SEAGRAM, JOSEPH EMM, distiller, sportsman, and politician; b. 15 April 1841 in Fisher’s Mills, near New Hope (Hespeler, later Cambridge), Upper Canada, son of Octavius Augustus Seagram and Amelia Stiles (Styles); m. December 1869 Stephanie Urbs in Upper Fort Garry (Winnipeg), and they had four sons and two daughters; d. there 18 Aug. 1919.
Octavius Seagram and his wife emigrated from Wiltshire, England, to Upper Canada in 1837 with the resources to purchase two farms and a tavern at Fisher’s Mills. Seagram died in 1848 and following his wife’s death four years later their sons, Joseph Emm and Edward Frowd, were placed under the guardianship of Michael Boomer*, the Anglican clergyman in Galt (Cambridge). The boys were sent to William Tassie*’s boarding-school there. Joseph spent six years at this school and after graduation he attended the Bryant and Stratton Business College in Buffalo, N.Y., for a year.
Seagram returned to Galt in 1860 and was taken on as a junior bookkeeper at a local axe-handle factory. He left it after a fist-fight with a senior bookkeeper. He was subsequently employed as a bookkeeper at a mill in Galt and later managed a mill in Stratford. Looking for employment closer to his Galt home, Seagram was hired in 1864 by Wilhelm Hespeler* to supervise Hespeler’s interest in a milling operation in Waterloo. The mill serviced the local grain market, a general store was attached to it, and Hespeler and his partners, George Randall and William Roos, found a valuable sideline in distilling surplus grain into whisky. Seagram’s arrangement with Hespeler included the privilege of living in Hespeler’s home. While there he met and courted Hespeler’s niece, and the two would marry.
Seagram proved a successful manager and, perhaps more than the partners, he saw the potential for the distilling business. In 1868 he bought out Hespeler’s share and in 1873 he acquired Randall’s. The name of the business was changed to Seagram and Roos in 1881. Two years later Seagram bought out Roos as well, and the company became a sole proprietorship under the name of the Joseph Seagram Flour Mill and Distillery Company.
After assuming control, Seagram began to pursue with great resolution the distilling part of the business. In 1883 he produced a special blend of whisky, Seagram’s 83, to celebrate his acquisition of the company and in 1887 it was sold for the first time. It would prove to be his best-selling brand. Two other name brands were distilled: Seagram’s Old Rye for sale in Ontario and Seagram’s White Feather for Quebec. Seagram’s determination to concentrate on distilling was made clear in 1886 when he sold the dry goods business.
Though not the first to distil Canadian whisky on a large scale, Seagram was among the most aggressive of the Canadian producers and exporters. His distillery had shipped whisky to both the United States and Britain as early as 1875, but Seagram accelerated this business after he gained complete control. By the early 1890s he was sending large quantities of whisky and other liquors directly to New York, Chicago, and Detroit for distribution. This penetration of the American market supplemented the growing success that Seagram’s products were enjoying in Canada.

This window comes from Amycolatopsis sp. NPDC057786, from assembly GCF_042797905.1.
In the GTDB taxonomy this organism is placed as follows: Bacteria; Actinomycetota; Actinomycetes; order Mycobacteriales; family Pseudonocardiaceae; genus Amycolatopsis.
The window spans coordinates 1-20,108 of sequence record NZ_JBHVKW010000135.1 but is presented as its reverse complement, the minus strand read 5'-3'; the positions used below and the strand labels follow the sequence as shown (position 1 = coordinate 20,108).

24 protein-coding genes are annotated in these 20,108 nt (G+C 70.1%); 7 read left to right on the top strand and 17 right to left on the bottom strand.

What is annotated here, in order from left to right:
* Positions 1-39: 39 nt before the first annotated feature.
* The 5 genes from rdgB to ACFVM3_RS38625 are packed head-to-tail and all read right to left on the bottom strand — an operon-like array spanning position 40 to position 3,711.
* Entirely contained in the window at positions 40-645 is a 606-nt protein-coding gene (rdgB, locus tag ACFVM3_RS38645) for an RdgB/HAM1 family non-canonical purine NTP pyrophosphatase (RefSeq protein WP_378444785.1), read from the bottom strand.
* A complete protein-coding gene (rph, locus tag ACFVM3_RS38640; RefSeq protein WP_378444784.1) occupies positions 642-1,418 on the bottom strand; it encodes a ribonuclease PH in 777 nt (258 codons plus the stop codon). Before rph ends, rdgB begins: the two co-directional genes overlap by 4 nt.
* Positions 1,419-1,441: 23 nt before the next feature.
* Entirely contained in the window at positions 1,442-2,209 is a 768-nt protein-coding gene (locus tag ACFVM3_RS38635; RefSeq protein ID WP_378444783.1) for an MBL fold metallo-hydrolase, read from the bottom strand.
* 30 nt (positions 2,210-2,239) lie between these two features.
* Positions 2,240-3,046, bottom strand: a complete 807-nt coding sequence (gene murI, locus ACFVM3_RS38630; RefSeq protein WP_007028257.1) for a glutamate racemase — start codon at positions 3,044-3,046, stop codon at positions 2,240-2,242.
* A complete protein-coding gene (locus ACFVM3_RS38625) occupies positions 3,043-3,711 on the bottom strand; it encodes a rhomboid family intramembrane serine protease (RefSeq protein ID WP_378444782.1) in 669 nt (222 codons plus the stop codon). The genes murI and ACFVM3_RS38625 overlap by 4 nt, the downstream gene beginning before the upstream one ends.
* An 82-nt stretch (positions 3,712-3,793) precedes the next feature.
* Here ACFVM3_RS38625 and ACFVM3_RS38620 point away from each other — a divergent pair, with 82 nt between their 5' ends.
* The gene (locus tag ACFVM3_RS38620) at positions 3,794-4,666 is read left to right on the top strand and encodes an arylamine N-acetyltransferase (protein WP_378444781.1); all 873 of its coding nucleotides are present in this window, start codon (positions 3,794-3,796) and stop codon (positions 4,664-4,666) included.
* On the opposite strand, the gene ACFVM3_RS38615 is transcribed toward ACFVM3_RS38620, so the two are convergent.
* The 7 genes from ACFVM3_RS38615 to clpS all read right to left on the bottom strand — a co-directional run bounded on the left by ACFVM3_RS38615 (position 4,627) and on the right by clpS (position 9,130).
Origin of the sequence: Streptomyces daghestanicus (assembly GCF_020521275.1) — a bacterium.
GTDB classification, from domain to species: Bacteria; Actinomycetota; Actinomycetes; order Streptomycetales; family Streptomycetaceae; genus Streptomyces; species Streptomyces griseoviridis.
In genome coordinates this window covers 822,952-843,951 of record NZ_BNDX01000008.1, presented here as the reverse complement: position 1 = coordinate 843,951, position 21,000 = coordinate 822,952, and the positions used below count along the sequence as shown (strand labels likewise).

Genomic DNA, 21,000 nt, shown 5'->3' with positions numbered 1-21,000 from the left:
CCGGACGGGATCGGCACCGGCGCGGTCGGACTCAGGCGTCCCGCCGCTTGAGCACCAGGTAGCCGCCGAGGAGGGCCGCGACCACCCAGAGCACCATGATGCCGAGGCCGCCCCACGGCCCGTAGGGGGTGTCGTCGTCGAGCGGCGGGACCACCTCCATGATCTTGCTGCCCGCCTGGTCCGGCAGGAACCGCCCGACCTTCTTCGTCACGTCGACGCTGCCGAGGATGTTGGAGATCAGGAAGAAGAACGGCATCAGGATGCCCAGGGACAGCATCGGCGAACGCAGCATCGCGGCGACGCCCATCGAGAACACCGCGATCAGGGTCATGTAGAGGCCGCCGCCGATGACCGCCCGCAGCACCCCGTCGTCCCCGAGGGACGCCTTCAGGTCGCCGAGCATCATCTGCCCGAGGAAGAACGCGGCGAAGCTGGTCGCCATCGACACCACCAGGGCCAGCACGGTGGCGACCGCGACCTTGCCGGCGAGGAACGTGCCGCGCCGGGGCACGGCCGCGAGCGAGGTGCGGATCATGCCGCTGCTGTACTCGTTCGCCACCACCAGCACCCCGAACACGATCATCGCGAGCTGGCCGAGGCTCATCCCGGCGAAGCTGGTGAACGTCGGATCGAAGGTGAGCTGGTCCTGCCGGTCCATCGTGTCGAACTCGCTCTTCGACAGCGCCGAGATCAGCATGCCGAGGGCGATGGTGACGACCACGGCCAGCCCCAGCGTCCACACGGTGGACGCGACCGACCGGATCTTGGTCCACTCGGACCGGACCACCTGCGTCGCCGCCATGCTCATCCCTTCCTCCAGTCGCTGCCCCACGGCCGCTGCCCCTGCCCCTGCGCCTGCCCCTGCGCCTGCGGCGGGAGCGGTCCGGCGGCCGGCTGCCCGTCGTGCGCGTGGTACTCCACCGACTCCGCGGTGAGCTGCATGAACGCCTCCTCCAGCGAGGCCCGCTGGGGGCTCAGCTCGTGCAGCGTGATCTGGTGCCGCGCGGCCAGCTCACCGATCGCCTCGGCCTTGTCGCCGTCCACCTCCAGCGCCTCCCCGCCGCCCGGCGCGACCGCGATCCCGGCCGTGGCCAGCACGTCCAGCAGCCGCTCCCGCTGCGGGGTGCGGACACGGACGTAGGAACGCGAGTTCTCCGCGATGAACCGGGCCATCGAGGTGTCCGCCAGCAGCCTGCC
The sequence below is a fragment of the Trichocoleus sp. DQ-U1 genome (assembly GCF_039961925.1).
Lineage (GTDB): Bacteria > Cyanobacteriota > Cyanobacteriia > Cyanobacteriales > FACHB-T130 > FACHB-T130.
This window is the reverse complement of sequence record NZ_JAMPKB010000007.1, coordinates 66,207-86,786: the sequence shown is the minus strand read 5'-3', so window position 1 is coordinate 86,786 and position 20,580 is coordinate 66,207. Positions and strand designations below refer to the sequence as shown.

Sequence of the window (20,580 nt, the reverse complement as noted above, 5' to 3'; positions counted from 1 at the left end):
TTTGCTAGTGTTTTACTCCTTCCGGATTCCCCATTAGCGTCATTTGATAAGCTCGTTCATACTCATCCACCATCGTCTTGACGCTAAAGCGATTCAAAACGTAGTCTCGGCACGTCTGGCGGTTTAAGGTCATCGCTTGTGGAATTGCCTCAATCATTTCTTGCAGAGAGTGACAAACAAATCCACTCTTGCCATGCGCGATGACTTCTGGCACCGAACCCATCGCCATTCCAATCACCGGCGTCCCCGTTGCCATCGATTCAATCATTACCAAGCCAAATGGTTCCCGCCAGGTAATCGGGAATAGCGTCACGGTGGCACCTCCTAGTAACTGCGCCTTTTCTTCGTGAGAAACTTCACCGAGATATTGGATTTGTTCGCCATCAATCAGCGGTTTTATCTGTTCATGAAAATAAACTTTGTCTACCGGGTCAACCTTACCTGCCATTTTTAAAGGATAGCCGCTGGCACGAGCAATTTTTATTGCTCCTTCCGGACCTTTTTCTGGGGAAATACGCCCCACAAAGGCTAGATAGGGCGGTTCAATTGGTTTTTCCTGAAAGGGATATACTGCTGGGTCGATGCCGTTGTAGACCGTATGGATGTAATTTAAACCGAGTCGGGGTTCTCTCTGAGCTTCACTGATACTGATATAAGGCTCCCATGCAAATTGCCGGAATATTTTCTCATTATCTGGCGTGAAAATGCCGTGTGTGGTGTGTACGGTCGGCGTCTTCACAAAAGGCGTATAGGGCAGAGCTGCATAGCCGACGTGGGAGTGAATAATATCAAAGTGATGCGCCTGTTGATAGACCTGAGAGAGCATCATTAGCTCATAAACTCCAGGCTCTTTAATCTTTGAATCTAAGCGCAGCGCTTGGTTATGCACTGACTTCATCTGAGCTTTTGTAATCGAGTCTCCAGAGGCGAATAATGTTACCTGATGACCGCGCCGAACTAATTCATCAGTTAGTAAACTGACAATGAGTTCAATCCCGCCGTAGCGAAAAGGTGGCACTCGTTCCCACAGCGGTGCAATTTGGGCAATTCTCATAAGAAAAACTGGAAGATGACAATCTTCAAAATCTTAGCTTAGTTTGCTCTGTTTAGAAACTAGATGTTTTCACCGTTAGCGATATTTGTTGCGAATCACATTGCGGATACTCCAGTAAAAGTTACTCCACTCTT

In 1911 Seagram incorporated the company as Joseph E. Seagram and Sons Limited. At this point his sons Edward Frowde and Thomas William took a more active role in the company’s operation. In 1913 the family met to celebrate Thomas’s wedding and Seagram Sr had a special blend of whisky prepared for the event. The blend appealed to Seagram so much that he ordered wider production of the whisky, which became known as Seagram’s V.O. (meaning very own); it was brought out of bond in 1917. Following Seagram’s death, the presidency of the company would be assumed by Edward, but in 1928 control was acquired by the Bronfmans of Montreal.
Seagram’s success in business allowed him to pursue with vigour his passion for horse-racing. In 1860, at the age of 19, he had purchased a half share in a racehorse in Galt. From this beginning came a racing dynasty based in the growing Seagram stables near Waterloo. Seagram regularly visited more advanced racing farms in Britain and imported a large amount of breeding stock. Canada’s leading turf journalist of the period, Edmund King Dodds, noted in 1909 that “for over twenty years [Seagram] has spent money lavishly importing choice blood, both from England and the United States.” This lavish spending brought unprecedented success. Seagram’s horses began running in the Queen’s Plate in 1889 and in 1891 he won the race for the first time. His horses would win it ten times and the King’s Plate five times before his death in 1919. Between 1891 and 1898 his horses won eight consecutive Plates and in six of them a Seagram horse also placed second. This record made him, in the opinion of the Canadian Magazine in 1900, “probably the greatest Canadian horse-breeder.” Dodds made the point that Seagram’s stables were also important in improving the bloodstock of Canadian horses in general. Seagram held annual sales at which the surplus stock of well-bred animals was sold at reasonable prices.